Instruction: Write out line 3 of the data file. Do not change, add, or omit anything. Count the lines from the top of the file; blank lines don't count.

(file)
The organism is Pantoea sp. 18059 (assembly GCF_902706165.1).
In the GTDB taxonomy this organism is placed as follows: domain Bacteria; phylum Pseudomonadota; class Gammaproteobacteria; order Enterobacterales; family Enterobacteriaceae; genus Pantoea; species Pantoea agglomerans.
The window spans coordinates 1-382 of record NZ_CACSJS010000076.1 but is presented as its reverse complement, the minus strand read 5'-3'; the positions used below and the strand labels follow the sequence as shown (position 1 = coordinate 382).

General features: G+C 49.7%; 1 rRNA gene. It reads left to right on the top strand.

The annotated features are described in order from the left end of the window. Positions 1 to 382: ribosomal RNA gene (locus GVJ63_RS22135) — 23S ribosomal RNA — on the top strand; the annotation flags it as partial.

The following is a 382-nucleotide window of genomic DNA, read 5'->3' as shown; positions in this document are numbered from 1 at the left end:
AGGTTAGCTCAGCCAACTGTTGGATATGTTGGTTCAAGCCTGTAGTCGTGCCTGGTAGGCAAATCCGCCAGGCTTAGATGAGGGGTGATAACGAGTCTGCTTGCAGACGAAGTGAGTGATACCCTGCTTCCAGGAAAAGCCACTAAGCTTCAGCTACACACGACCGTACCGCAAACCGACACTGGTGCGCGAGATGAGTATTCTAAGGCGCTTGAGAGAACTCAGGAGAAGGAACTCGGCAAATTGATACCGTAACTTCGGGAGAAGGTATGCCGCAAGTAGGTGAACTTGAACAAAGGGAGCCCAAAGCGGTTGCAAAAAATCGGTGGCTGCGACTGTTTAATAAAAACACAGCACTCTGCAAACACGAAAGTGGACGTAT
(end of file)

The window spans coordinates 1-382 of record NZ_CACSJS010000076.1 but is presented as its reverse complement, the minus strand read 5'-3'; the positions used below and the strand labels follow the sequence as shown (position 1 = coordinate 382).